View Full Version : Asus G750JW Repasting CPU and GPU Help

09-20-2015, 08:48 PM
Hi guys first time poster here so I apologize for any issues with formatting but I am not at home at the moment and could use some help!

About 2 months ago I disassembled my Asus G750JW for some fan cleaning and general checkup to make sure nothing was wrong and when I took it apart I got to the gpu and cpu cooling systems and saw the weird white paste like material that many others have talked about and wasn't sure if it was melted thermal pads or if it was really bad thermal paste! So used Isopropyl and we cleaned off the contacts and what was left of the "mystery goop" and applied arctic silver 5 on all the contact points that previously had goop on them, including the points attached to the little black ic(I believe they are called) all over the gpu. I just wanted to check with you fine people to see if that is okay to use AS5 or if I should stop using the laptop to prevent damage take it off and apply something else entirely or if I should get thermal pads for replacement. I have a decent understanding of what is going on with my computer but if you could suggest alternative thermal paste or good thermal pads for this pc I would be very appreciative. Thanks for your help and consideration guys :)


09-21-2015, 06:13 AM
i did something like you on my g750jh [change thermal past for gpu + cpu to ic diamond ] and after two day i lost my gpu (https://rog.asus.com/forum/showthread.php?74218-G750jh-gpu-problem-after-change-thermal-paste)
do not do this by yourself again because rog laptops is very complicated .
i don't know why asus doesn't make disassembly simple like msi:confused:

09-21-2015, 09:53 AM
Hellu is Blue Lady :3

I have repasted my G750JX multiple times, around 4 times over the past two years I've owned it. I live in Australia, so it gets very hot here, so apart of my conditioning routine to keep my lappy in tip top shape as if it's brand new is repasting every so often during the summer time.

Your lappy has around 38 chips roughly that must be in contact with the heat sinks inside, 37 of them being the GPU itself.. while the CPU of course is one chip alone, the die. ;d

It is quite the advanced task, my first time doing it took me 4-5 hours to complete, as the stock thermal paste really is a b!tch to get off of the PCB of the GPU. It's very thick, and very gummy.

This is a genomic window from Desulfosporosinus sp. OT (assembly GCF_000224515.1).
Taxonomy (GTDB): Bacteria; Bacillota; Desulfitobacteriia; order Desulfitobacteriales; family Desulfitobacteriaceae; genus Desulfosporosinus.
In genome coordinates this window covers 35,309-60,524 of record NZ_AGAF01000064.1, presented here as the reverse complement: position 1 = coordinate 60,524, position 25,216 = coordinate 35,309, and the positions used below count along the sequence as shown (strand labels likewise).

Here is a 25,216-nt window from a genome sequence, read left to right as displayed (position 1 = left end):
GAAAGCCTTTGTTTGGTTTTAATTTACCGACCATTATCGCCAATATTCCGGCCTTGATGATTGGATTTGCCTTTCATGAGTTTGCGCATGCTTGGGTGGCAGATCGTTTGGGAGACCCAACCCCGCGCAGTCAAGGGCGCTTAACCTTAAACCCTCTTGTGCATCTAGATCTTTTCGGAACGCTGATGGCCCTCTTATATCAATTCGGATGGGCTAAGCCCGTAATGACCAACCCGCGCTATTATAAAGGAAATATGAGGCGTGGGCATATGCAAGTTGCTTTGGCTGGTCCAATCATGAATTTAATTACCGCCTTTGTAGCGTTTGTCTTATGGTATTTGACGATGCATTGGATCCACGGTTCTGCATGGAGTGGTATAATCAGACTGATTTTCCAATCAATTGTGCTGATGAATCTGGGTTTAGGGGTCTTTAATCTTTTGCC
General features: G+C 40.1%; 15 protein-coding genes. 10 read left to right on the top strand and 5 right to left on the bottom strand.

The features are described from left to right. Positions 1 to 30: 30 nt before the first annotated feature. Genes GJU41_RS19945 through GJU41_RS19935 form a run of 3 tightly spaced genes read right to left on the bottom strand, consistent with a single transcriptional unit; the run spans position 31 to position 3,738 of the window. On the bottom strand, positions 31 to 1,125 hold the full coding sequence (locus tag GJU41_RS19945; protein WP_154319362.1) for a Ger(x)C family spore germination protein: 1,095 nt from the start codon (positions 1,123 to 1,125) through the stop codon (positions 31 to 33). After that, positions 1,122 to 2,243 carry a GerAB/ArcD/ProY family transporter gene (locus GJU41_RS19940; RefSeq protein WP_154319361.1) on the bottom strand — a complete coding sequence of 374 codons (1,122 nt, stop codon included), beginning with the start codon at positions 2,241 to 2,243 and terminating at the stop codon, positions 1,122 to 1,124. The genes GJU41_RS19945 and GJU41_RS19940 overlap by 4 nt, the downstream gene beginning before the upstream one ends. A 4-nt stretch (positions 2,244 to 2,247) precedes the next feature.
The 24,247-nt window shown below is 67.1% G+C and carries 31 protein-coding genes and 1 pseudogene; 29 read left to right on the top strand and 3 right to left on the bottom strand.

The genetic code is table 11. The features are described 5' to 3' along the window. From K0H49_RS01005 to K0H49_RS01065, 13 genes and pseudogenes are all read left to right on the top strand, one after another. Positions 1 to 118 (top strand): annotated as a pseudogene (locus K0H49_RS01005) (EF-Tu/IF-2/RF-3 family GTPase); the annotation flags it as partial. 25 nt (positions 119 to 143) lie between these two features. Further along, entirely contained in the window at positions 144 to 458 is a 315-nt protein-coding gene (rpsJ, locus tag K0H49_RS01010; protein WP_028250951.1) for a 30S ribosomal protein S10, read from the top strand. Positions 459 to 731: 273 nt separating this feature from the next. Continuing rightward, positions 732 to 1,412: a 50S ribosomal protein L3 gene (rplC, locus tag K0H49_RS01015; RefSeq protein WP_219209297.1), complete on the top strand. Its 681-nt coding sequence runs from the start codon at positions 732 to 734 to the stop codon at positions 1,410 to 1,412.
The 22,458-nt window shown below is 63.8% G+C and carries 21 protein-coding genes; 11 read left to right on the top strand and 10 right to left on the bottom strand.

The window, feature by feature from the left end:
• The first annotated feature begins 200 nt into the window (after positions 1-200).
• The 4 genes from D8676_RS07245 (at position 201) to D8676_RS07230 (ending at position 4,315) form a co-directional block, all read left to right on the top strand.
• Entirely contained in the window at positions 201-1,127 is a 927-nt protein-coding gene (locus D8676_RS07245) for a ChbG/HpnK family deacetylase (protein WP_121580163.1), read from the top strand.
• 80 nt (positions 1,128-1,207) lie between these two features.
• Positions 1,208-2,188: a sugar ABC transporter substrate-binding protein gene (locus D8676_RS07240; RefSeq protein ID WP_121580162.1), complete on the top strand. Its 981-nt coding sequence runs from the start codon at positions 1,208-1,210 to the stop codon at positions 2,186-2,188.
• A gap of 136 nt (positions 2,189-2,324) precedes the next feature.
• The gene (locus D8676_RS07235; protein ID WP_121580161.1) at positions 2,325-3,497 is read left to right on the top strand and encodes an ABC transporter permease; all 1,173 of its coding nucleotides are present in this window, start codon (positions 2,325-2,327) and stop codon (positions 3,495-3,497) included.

Anyhow, if you're going to replace your GPU paste, you'll want something like K3-Pro, the thick thermal cement-like stuff, and a paste of your choice for the dies themselves.

What you saw when you disassembled the unit was the stock thermal err.. mess.. as I'd like to call it, basically it's just a thick gum that goes over the sink in a big strip then slops over the chips. It's a contact none the less.

Using Arctic Silver 5 on the chips and so on MAY BE a bad idea, I believe the metalic components in the arctic silver can induce capacity and possibly short out something on the board, however the chances are quite minute, though it is still a chance, correct? ;d

Another thing to worry about is, Arctic Silver may not be as THICK.. or 'viscous' as the official term is, so it may run or grow thin and break contact from the chips to the heatsink.

If this happens though, don't worry too much!! It won't get on your board. Most people forget that the heatsink (once assembled again) is UP SIDE DOWN inside of the laptop. So, nothing's going to smear over the board if it does happen to go runny.

Anyhow, I am sure AS5 is thicker than the carbon pastes I use, I used MX-4 for my dies and K3 Pro Gummy for my chips.

P.S. Don't worry if your chips get to 80*C under load, it's not nice, but it's fine to function under those temperatures for a limited time.. try to stay under an hour. If you reach 85*C that's bad.. too much.. the solder that bridges the GPU's die to the board may start to warp.

The manufacturer says the chips can withstand up to 100*C but 80*C is where you don't want to cross. I usually monitor my temps and stay below 75*C when I can.

In the end, as far as I'm aware, the sink is perfectly level with the chips on the GPU, make sure there's not a chip left pasteless. :3

09-21-2015, 06:21 PM
I used Coollaboratory Liquid Pro which is like a silver (It's not a silver but it has a consistency like one) and you get this brush with it that you use to spread it and I used only 1 for GPU about 2-3 months ago and my GPU is still going strong. SO any posts about being paste being too thin doesn't stand since this one was really spread pretty much across the chips quite thin.

If you want for your T to stay at specific temperature use MSI Afterburner and limit the temperature. You GPU will lower the clocks (Possibly just disable the Boost 2.0) to keep the temperatures in your section.

09-21-2015, 06:22 PM
Also not ALL chips had paste on my GPU section so those that had nothing on them to start with I did not paste them and again I did pasting 3 months ago and everything is still working perfectly fine.